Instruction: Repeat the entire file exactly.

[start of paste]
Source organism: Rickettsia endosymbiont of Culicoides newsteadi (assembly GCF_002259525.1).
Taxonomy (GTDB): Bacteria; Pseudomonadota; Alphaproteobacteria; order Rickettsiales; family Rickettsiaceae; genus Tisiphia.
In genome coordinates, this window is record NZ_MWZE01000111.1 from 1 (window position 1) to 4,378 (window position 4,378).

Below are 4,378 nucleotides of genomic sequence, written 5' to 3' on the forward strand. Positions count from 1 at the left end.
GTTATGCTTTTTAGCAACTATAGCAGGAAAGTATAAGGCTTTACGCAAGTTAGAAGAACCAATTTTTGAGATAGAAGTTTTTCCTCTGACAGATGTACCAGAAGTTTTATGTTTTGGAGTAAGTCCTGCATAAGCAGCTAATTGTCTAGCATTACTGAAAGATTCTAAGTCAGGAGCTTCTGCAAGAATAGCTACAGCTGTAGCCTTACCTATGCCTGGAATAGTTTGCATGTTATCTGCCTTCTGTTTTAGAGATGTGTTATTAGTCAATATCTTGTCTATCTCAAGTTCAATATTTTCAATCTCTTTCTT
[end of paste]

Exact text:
Source organism: Rickettsia endosymbiont of Culicoides newsteadi (assembly GCF_002259525.1).
Taxonomy (GTDB): Bacteria; Pseudomonadota; Alphaproteobacteria; order Rickettsiales; family Rickettsiaceae; genus Tisiphia.
In genome coordinates, this window is record NZ_MWZE01000111.1 from 1 (window position 1) to 4,378 (window position 4,378).

Below are 4,378 nucleotides of genomic sequence, written 5' to 3' on the forward strand. Positions count from 1 at the left end.
GTTATGCTTTTTAGCAACTATAGCAGGAAAGTATAAGGCTTTACGCAAGTTAGAAGAACCAATTTTTGAGATAGAAGTTTTTCCTCTGACAGATGTACCAGAAGTTTTATGTTTTGGAGTAAGTCCTGCATAAGCAGCTAATTGTCTAGCATTACTGAAAGATTCTAAGTCAGGAGCTTCTGCAAGAATAGCTACAGCTGTAGCCTTACCTATGCCTGGAATAGTTTGCATGTTATCTGCCTTCTGTTTTAGAGATGTGTTATTAGTCAATATCTTGTCTATCTCAAGTTCAATATTTTCAATCTCTTTCTT